I’m deeply grateful to Ignatian Spirituality’s Just Parenting blog for this insight that turned this Sunday’s Scripture inside out for me. Because I never realized how the time of day adds a final layer of implausibility to the story: God drags the old man outside into noontime sun, tells him to count all the stars he can see and then trust that he’ll have offspring so many.
Either the cruelest joke or the crucial test of faith: to trust what you cannot see.
. . .
Infertility is the foundation of my parenting.
When I’m sinking into a dreadful day of tired tempers and toddler tantrums, when I’m floundering and grasping for air as I spiral downward, infertility is always the solid ground I finally touch with my toes, the reassuring firm beneath my feet from which I pause and push off to rise, to gasp up to the surface again. I remember and right my thinking:
At least I have them. At least we were able to have children. At least they exist.
Any small annoyance is relativized in the face of my babies’ being, the sheer graced gift of their lives. No matter the current crisis, my view is widened to the scope of what matters. My momentary maternal failings become but a blink.
I remember that I have the blessing of a bad day as a mother.
Because it means I mother.
I wonder when these daily, weekly, monthly reminders of the blessedness of bearing children will start to fade. Like the people who live tucked in the foothills of towering mountains or stretched along the edge of the vast sea – I always wonder when they start to take the landscape for granted. Time settles us into the way-it-turned-out as if it were always given. But it is never simply given.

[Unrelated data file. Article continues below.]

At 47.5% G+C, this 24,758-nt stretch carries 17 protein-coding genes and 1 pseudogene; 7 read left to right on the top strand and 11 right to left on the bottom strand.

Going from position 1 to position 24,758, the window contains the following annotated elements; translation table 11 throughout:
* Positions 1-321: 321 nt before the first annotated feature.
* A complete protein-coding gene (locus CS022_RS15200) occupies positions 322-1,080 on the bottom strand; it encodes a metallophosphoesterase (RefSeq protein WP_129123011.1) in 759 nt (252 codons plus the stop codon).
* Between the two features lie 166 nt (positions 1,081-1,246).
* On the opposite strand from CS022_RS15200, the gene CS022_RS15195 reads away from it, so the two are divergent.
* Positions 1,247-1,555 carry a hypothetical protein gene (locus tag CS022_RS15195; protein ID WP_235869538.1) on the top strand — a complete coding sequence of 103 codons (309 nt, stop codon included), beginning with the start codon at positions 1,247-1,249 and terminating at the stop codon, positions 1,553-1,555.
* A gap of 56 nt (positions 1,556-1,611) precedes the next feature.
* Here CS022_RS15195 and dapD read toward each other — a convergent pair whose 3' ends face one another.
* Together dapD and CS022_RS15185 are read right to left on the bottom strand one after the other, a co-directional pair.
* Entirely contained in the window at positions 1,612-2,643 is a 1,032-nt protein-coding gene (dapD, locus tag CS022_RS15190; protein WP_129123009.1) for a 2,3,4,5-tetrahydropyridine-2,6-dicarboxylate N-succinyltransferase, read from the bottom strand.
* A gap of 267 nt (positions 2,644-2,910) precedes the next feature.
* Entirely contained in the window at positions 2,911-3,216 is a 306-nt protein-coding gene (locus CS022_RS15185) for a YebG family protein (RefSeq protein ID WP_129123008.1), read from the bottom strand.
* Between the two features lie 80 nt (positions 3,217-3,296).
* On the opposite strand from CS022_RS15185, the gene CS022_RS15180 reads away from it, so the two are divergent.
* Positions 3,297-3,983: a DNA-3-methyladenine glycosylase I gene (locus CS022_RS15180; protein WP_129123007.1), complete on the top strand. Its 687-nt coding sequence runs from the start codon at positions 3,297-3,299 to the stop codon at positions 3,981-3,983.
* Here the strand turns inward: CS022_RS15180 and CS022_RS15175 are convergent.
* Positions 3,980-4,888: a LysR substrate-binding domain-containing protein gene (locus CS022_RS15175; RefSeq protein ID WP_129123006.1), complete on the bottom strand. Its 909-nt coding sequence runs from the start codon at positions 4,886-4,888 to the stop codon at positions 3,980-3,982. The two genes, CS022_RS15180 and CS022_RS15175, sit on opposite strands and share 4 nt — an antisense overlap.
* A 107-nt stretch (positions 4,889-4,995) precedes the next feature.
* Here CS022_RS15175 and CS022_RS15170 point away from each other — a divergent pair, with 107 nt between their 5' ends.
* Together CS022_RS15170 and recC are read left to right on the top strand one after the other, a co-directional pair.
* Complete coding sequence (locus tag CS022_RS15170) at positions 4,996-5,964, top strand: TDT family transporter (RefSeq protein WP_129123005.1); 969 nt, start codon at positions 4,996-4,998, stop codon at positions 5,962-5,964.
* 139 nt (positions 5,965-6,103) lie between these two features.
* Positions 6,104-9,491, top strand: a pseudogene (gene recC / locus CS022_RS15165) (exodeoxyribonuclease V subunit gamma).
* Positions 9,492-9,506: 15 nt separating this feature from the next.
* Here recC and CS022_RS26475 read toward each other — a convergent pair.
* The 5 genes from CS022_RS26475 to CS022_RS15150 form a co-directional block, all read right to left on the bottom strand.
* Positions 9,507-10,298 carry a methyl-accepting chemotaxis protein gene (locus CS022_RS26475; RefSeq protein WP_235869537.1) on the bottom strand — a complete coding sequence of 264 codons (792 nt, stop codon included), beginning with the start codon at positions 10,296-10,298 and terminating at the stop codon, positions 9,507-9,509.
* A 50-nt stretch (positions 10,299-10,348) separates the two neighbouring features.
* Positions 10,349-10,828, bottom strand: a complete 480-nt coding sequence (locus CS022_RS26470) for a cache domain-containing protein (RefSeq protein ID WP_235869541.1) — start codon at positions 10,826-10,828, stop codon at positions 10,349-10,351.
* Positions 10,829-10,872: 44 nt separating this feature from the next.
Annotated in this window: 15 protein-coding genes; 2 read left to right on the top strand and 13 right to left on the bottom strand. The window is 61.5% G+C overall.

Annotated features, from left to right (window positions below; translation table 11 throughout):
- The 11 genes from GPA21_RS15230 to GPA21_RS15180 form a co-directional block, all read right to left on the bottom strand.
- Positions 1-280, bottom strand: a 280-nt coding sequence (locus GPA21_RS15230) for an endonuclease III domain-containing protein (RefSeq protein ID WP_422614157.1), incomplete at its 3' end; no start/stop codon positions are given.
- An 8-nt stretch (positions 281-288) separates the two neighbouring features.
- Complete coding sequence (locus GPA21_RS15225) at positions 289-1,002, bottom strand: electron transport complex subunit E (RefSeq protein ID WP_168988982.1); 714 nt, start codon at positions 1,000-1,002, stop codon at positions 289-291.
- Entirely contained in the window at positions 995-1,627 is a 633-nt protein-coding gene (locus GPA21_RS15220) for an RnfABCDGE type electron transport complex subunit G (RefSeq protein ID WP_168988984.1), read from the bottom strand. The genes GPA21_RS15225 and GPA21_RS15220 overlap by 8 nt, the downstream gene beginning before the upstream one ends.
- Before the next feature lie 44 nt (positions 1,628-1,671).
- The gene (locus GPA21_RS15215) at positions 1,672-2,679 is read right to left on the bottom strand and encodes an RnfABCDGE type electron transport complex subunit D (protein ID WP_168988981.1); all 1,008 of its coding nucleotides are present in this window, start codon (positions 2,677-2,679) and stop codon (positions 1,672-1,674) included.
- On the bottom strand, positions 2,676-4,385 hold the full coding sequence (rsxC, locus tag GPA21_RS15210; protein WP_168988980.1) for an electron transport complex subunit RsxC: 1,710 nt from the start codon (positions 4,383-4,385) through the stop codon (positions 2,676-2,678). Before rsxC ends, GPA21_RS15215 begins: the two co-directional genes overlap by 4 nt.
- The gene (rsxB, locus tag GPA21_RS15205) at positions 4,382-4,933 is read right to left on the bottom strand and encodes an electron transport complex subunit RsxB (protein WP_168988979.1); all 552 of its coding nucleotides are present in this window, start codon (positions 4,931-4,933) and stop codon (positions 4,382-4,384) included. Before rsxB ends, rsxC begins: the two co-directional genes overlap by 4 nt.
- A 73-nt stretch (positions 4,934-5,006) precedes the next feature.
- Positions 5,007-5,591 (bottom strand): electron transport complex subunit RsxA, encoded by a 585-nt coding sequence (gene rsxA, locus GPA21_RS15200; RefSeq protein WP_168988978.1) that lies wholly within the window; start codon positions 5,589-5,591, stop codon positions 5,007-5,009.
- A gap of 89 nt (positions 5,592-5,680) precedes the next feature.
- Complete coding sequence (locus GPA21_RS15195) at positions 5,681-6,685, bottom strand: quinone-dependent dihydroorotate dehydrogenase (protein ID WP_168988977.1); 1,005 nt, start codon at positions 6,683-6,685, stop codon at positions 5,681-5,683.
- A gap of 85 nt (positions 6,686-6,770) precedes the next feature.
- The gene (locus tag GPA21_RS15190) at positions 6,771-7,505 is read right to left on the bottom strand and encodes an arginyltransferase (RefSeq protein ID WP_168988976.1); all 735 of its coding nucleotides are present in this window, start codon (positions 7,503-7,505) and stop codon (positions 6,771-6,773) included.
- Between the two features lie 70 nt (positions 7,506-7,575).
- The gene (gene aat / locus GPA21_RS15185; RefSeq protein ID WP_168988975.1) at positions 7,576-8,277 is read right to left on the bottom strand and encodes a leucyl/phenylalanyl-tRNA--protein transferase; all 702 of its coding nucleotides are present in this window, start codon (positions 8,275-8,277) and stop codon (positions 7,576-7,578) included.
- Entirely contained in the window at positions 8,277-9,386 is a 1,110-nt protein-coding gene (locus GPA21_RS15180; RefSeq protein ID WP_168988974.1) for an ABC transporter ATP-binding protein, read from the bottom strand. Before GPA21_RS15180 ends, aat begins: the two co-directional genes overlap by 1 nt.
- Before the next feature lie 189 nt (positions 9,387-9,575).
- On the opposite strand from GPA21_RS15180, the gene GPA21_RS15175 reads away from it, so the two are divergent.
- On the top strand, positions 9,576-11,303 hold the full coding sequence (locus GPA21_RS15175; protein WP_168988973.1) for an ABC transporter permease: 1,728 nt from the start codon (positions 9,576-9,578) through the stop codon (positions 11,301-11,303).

The immensity of what we’re asked to trust, in those rare times when we’re asked to truly trust, only becomes visible later. We see what was obvious only in a different time or season.
But in the blinding sear of midday, when the sweat runs in rivulets down our back, when our necks crick from craning skyward, it is easier to wave it away, shrug off with a sneer.
It is always easier to walk by sight than faith.
. . .
Now the stars are clear as night. Now I start to sense the scope of what I was called to trust when parenthood seemed far from predictable. Now I see the bright sparks against the black sky, the wider span of a greater plan than I could grasp during long months of waiting and wanting and wondering and wallowing.
Did I trust the noontime promise, the prospect of distant lights that would shine brighter when I needed them in deepest dark? Mostly what I remember from our years of infertility is sadness, anger, bargaining with God, weeping with jealousy at others’ good gifts.
But from where I watch tonight, staring out at a winter’s wash of white stars shining through cold darkness, I see clearly. How the wrestling with God, the willingness to trust the divine with my deepest desires, was trust enough for that time. Because it saw me through the heat of day to the calming cool of night.
I wonder what I am called to trust today. What noontime stars am I unable to see, squinting into the sun? What promise of a wider view, a multitude beyond imagining? What prospect so much bigger than my one small life, but of which I am still a part?
I stand at the window watching stars and I marvel at Abram’s trust.
All that he believed he could see at midday.
Every year I try to love winter. A little bit, at least, as much as a Midwesterner ought. I usually fail, flounder by February with dramatic declarations about how much I hate snow and sub-zero temps and skin cracked so dry it bleeds.